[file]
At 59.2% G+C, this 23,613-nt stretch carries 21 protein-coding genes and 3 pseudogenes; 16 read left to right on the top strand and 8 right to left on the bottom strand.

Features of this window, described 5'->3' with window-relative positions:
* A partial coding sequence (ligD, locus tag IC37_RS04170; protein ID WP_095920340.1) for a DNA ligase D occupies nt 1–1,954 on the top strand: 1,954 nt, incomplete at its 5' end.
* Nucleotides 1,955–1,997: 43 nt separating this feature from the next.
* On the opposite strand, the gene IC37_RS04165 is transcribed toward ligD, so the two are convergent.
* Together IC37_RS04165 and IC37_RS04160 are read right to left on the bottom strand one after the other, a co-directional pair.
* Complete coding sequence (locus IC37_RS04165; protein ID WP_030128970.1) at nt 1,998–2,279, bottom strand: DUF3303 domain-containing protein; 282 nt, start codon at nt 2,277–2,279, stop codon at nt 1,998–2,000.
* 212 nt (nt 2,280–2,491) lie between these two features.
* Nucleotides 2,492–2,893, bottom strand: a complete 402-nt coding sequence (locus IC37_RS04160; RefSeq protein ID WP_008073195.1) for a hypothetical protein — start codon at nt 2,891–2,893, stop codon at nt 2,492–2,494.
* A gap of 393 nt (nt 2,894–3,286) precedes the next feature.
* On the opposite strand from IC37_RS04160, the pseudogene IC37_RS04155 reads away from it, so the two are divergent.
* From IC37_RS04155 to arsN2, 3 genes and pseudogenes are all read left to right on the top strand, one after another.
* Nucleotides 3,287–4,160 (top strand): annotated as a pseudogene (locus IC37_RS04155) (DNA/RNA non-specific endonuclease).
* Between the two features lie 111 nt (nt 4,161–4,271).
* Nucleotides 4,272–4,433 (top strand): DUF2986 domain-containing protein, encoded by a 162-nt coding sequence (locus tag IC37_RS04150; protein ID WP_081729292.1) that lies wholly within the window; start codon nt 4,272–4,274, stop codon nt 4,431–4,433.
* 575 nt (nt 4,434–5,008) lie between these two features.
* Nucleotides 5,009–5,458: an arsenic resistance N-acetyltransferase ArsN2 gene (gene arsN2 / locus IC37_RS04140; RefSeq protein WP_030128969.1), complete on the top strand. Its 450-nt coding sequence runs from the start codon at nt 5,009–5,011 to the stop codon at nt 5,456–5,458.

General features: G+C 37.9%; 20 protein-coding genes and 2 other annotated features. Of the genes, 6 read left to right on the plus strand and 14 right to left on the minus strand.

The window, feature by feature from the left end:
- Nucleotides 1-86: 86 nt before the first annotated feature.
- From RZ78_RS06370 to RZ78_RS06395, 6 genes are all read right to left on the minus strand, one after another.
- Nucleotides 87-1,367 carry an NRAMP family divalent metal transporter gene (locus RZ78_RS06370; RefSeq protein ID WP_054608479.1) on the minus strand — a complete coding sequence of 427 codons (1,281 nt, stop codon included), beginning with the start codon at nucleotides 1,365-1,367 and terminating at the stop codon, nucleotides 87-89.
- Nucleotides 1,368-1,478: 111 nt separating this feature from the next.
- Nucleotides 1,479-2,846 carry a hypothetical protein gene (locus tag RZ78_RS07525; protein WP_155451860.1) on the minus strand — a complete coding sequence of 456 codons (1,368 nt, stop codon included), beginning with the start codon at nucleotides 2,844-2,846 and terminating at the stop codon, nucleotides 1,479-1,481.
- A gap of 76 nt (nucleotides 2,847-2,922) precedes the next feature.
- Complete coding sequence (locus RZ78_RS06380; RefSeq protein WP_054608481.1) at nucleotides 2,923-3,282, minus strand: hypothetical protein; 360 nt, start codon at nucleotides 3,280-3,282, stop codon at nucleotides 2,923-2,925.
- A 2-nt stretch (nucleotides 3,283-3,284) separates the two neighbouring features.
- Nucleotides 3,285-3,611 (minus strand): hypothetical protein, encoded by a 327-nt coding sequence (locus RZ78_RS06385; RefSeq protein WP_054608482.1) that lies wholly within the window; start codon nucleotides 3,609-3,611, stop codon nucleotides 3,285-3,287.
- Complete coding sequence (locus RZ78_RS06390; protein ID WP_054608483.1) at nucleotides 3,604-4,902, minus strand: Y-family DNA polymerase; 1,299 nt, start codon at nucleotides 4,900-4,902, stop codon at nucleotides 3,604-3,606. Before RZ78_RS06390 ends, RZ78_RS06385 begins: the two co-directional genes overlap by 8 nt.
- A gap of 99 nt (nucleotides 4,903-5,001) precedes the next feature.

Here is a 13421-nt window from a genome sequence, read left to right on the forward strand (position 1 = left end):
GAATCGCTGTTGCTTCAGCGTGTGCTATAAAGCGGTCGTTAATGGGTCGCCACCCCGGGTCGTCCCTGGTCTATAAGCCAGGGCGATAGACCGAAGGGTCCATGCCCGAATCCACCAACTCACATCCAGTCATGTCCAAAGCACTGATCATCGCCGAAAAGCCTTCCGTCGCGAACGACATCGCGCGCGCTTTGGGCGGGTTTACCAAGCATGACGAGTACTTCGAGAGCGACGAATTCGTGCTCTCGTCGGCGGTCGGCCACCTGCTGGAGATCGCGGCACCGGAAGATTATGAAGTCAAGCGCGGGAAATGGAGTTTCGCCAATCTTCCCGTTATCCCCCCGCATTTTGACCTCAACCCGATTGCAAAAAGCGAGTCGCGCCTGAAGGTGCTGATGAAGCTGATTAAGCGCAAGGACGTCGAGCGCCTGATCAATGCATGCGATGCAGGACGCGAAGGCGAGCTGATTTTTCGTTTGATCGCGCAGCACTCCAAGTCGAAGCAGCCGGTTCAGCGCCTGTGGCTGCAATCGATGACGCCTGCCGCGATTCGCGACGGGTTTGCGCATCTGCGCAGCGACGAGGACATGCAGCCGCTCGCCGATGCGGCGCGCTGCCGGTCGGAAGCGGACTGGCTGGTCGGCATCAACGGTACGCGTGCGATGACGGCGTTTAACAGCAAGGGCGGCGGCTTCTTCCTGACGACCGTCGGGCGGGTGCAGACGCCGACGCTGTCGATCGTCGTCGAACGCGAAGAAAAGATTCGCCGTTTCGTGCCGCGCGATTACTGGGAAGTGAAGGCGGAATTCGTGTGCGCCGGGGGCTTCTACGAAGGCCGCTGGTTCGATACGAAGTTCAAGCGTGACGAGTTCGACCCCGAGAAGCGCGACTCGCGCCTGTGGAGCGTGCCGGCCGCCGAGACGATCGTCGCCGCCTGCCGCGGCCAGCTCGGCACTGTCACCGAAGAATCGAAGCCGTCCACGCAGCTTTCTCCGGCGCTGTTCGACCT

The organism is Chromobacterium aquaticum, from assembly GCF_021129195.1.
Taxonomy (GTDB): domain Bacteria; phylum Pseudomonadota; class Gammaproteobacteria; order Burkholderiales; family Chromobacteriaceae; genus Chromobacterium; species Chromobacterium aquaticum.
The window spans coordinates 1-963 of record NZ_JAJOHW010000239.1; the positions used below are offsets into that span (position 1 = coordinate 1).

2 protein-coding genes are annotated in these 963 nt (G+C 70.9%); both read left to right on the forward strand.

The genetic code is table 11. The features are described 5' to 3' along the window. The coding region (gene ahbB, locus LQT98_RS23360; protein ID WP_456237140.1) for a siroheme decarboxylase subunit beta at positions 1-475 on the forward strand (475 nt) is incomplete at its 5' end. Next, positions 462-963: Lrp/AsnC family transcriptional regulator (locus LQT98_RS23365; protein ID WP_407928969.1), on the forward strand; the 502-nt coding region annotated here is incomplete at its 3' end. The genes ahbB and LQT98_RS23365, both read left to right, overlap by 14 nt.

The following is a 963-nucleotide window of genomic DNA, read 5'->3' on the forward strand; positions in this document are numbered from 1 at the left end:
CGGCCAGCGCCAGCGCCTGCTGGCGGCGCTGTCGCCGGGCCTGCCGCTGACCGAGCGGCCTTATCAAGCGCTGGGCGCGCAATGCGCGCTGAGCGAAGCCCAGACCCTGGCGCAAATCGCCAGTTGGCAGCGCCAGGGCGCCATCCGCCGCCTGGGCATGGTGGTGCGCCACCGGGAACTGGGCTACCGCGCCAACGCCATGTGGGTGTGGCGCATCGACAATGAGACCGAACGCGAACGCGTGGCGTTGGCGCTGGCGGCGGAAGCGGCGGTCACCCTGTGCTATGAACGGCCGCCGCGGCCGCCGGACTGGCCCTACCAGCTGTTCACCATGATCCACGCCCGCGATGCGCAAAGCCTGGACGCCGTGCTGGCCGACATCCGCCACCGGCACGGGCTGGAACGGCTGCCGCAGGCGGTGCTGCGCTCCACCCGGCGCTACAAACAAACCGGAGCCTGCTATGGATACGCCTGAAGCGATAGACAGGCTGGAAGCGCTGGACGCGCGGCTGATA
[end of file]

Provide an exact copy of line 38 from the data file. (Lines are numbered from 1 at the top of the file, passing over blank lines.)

The following is a 963-nucleotide window of genomic DNA, read 5'->3' on the forward strand; positions in this document are numbered from 1 at the left end: